From 2015: Sam Knight’s dispatch from the Welsh war on Japanese knotweed, and the realisation that we’re not so different from the invasive, unkillable pest:

“Taylor kept talking about the knotweed’s power and versatility, and I thought I detected in his voice some of the admiration that I had heard from other professionals who had dedicated their working lives to controlling the weed, a feeling that Trevor Renals, the national invasive-species adviser at the U.K.’s Environment Agency, described when he told me about the time he saw a shoot of knotweed rise from a plant that he thought he had killed thirteen years earlier. ‘That’s my girl.’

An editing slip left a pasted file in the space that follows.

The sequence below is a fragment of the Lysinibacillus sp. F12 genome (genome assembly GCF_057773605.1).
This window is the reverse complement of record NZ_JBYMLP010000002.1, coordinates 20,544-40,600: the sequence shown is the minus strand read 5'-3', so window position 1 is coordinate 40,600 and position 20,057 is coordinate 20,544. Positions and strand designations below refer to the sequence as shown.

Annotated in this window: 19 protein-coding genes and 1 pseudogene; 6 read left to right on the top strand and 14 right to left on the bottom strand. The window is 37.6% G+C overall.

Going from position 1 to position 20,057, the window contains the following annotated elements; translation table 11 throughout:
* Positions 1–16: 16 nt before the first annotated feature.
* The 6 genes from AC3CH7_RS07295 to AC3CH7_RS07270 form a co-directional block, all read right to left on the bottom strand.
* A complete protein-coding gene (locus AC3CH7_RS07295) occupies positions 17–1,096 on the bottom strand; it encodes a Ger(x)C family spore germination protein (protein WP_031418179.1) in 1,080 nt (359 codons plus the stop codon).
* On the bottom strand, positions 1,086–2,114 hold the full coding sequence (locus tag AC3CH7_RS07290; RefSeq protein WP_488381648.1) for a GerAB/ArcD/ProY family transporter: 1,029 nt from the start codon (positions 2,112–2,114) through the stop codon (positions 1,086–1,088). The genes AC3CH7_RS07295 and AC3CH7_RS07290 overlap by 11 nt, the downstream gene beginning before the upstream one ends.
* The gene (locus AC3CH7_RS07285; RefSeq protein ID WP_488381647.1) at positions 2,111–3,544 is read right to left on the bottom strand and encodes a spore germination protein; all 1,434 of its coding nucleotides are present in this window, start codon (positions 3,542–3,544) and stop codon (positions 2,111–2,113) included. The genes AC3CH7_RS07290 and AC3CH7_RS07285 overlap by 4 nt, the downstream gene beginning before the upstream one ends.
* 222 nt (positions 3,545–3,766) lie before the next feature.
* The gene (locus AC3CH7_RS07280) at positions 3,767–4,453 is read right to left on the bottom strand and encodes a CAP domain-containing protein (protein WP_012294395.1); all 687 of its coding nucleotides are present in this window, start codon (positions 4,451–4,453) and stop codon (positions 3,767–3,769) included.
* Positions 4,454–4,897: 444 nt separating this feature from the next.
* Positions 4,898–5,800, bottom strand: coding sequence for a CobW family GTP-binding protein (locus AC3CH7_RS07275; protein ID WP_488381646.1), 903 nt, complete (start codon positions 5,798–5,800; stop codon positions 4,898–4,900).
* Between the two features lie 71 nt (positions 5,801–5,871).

“But in fact what Taylor was expressing was not admiration but the pain of recognition, another feeling that many people experience when encountering the plant, and one that I found myself suffering from during the summer I spent in its company. There is no weedier or more invasive species than humankind, and the world that we have made is for generalist organisms like us – Norwegian rats, common crows, zebra mussels, long-horned beetles, brown tree snakes – that can thrive on the far side of any mountain. ‘I mean, Antarctica is the only place we’ve not actually gone to and adapted to,’ said Taylor. ‘Japanese knotweed is the same.’”